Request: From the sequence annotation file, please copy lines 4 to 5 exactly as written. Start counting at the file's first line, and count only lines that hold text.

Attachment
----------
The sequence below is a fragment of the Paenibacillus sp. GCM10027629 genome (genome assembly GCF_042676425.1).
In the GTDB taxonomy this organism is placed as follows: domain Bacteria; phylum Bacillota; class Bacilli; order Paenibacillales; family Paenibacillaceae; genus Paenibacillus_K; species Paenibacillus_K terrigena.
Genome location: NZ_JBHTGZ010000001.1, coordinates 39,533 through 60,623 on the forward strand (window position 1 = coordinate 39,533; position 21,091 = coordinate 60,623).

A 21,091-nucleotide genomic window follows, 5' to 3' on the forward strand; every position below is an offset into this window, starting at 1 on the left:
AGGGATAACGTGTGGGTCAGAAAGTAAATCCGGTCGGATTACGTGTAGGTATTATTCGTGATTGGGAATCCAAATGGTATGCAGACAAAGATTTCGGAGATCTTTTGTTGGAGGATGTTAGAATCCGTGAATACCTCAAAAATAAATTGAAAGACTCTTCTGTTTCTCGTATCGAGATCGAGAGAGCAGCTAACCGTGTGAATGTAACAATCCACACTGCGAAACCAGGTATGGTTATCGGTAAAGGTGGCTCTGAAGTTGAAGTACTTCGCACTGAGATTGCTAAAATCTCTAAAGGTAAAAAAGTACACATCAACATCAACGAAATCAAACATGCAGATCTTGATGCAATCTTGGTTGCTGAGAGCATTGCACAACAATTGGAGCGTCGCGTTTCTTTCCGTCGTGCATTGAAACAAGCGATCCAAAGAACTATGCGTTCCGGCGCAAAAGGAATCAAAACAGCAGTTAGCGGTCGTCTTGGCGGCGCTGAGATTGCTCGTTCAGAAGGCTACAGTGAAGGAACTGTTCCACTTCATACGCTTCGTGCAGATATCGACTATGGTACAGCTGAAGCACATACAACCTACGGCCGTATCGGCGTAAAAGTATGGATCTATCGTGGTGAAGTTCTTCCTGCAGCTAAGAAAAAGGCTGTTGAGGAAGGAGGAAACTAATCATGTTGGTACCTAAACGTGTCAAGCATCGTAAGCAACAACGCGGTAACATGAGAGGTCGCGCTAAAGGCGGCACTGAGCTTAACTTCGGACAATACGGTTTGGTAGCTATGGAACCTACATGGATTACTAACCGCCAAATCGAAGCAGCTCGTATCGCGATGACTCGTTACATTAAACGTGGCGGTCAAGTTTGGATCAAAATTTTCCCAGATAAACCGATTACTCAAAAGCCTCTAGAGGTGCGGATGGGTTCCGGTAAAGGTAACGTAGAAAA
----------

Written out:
A 21,091-nucleotide genomic window follows, 5' to 3' on the forward strand; every position below is an offset into this window, starting at 1 on the left:
AGGGATAACGTGTGGGTCAGAAAGTAAATCCGGTCGGATTACGTGTAGGTATTATTCGTGATTGGGAATCCAAATGGTATGCAGACAAAGATTTCGGAGATCTTTTGTTGGAGGATGTTAGAATCCGTGAATACCTCAAAAATAAATTGAAAGACTCTTCTGTTTCTCGTATCGAGATCGAGAGAGCAGCTAACCGTGTGAATGTAACAATCCACACTGCGAAACCAGGTATGGTTATCGGTAAAGGTGGCTCTGAAGTTGAAGTACTTCGCACTGAGATTGCTAAAATCTCTAAAGGTAAAAAAGTACACATCAACATCAACGAAATCAAACATGCAGATCTTGATGCAATCTTGGTTGCTGAGAGCATTGCACAACAATTGGAGCGTCGCGTTTCTTTCCGTCGTGCATTGAAACAAGCGATCCAAAGAACTATGCGTTCCGGCGCAAAAGGAATCAAAACAGCAGTTAGCGGTCGTCTTGGCGGCGCTGAGATTGCTCGTTCAGAAGGCTACAGTGAAGGAACTGTTCCACTTCATACGCTTCGTGCAGATATCGACTATGGTACAGCTGAAGCACATACAACCTACGGCCGTATCGGCGTAAAAGTATGGATCTATCGTGGTGAAGTTCTTCCTGCAGCTAAGAAAAAGGCTGTTGAGGAAGGAGGAAACTAATCATGTTGGTACCTAAACGTGTCAAGCATCGTAAGCAACAACGCGGTAACATGAGAGGTCGCGCTAAAGGCGGCACTGAGCTTAACTTCGGACAATACGGTTTGGTAGCTATGGAACCTACATGGATTACTAACCGCCAAATCGAAGCAGCTCGTATCGCGATGACTCGTTACATTAAACGTGGCGGTCAAGTTTGGATCAAAATTTTCCCAGATAAACCGATTACTCAAAAGCCTCTAGAGGTGCGGATGGGTTCCGGTAAAGGTAACGTAGAAAA